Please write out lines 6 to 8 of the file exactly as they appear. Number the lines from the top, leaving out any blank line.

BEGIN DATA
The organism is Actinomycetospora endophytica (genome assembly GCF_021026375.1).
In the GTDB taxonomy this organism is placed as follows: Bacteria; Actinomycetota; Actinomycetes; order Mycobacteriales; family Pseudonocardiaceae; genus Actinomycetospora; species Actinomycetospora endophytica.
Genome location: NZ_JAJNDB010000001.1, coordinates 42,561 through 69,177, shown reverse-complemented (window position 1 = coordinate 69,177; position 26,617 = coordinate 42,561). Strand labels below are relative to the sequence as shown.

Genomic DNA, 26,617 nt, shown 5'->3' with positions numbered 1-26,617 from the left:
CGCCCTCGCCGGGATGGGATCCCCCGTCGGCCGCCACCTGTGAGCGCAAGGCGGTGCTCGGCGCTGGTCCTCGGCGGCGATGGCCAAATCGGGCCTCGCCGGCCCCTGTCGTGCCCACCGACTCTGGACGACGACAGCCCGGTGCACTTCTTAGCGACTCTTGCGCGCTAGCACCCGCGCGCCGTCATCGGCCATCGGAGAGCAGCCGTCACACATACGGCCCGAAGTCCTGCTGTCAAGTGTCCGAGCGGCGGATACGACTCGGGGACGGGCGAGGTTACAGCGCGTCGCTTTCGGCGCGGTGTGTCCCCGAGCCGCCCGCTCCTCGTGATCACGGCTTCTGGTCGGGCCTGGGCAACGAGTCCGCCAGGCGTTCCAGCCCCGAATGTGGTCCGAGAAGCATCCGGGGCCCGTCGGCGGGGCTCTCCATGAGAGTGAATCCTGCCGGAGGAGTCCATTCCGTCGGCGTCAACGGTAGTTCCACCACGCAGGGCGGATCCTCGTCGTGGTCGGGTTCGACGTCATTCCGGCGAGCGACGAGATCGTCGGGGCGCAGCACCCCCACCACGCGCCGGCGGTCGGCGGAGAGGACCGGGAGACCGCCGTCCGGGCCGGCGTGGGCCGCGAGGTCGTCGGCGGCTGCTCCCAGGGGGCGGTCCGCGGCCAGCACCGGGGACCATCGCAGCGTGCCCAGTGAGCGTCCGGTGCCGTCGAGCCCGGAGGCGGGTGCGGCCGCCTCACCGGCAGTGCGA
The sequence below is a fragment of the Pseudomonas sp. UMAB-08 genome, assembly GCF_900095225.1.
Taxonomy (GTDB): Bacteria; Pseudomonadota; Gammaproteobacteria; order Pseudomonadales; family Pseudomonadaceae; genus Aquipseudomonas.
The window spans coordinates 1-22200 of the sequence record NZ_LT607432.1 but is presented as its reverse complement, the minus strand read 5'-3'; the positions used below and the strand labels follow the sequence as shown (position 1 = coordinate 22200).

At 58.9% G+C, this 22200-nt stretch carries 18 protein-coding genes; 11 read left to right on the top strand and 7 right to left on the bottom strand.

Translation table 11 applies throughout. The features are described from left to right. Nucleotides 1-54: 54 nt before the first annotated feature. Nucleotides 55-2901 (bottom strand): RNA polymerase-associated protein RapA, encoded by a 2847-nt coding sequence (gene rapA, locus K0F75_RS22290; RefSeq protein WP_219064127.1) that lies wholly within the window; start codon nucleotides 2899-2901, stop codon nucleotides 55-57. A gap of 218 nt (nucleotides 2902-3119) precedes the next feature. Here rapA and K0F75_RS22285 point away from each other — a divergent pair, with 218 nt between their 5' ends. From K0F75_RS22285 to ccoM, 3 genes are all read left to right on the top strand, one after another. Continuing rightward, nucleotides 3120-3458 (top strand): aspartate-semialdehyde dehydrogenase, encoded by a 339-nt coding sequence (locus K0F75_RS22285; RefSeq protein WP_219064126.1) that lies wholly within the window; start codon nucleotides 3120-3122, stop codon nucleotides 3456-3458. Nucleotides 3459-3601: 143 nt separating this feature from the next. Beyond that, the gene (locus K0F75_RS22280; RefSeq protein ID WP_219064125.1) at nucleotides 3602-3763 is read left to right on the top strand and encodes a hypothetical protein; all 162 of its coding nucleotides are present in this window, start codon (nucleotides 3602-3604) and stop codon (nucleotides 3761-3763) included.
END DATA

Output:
The sequence below is a fragment of the Pseudomonas sp. UMAB-08 genome, assembly GCF_900095225.1.
Taxonomy (GTDB): Bacteria; Pseudomonadota; Gammaproteobacteria; order Pseudomonadales; family Pseudomonadaceae; genus Aquipseudomonas.
The window spans coordinates 1-22200 of the sequence record NZ_LT607432.1 but is presented as its reverse complement, the minus strand read 5'-3'; the positions used below and the strand labels follow the sequence as shown (position 1 = coordinate 22200).